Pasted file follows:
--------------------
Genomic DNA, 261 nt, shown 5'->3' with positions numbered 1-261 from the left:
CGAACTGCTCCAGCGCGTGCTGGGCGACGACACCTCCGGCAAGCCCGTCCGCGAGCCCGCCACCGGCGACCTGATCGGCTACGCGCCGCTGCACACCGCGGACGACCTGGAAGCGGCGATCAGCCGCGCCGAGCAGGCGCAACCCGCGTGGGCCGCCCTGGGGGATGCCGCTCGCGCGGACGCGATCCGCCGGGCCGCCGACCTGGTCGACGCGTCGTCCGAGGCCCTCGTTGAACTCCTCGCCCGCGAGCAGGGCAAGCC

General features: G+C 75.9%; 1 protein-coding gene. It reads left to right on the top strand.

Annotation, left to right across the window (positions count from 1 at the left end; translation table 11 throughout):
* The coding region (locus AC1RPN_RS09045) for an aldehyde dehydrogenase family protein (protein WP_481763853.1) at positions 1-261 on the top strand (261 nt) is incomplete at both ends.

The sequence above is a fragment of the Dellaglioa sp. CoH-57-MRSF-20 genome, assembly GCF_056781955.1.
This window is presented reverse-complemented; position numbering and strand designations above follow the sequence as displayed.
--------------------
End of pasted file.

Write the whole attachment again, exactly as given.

Genomic DNA, 261 nt, shown 5'->3' with positions numbered 1-261 from the left:
CGAACTGCTCCAGCGCGTGCTGGGCGACGACACCTCCGGCAAGCCCGTCCGCGAGCCCGCCACCGGCGACCTGATCGGCTACGCGCCGCTGCACACCGCGGACGACCTGGAAGCGGCGATCAGCCGCGCCGAGCAGGCGCAACCCGCGTGGGCCGCCCTGGGGGATGCCGCTCGCGCGGACGCGATCCGCCGGGCCGCCGACCTGGTCGACGCGTCGTCCGAGGCCCTCGTTGAACTCCTCGCCCGCGAGCAGGGCAAGCC

General features: G+C 75.9%; 1 protein-coding gene. It reads left to right on the top strand.

Annotation, left to right across the window (positions count from 1 at the left end; translation table 11 throughout):
* The coding region (locus AC1RPN_RS09045) for an aldehyde dehydrogenase family protein (protein WP_481763853.1) at positions 1-261 on the top strand (261 nt) is incomplete at both ends.

The sequence above is a fragment of the Dellaglioa sp. CoH-57-MRSF-20 genome, assembly GCF_056781955.1.
This window is presented reverse-complemented; position numbering and strand designations above follow the sequence as displayed.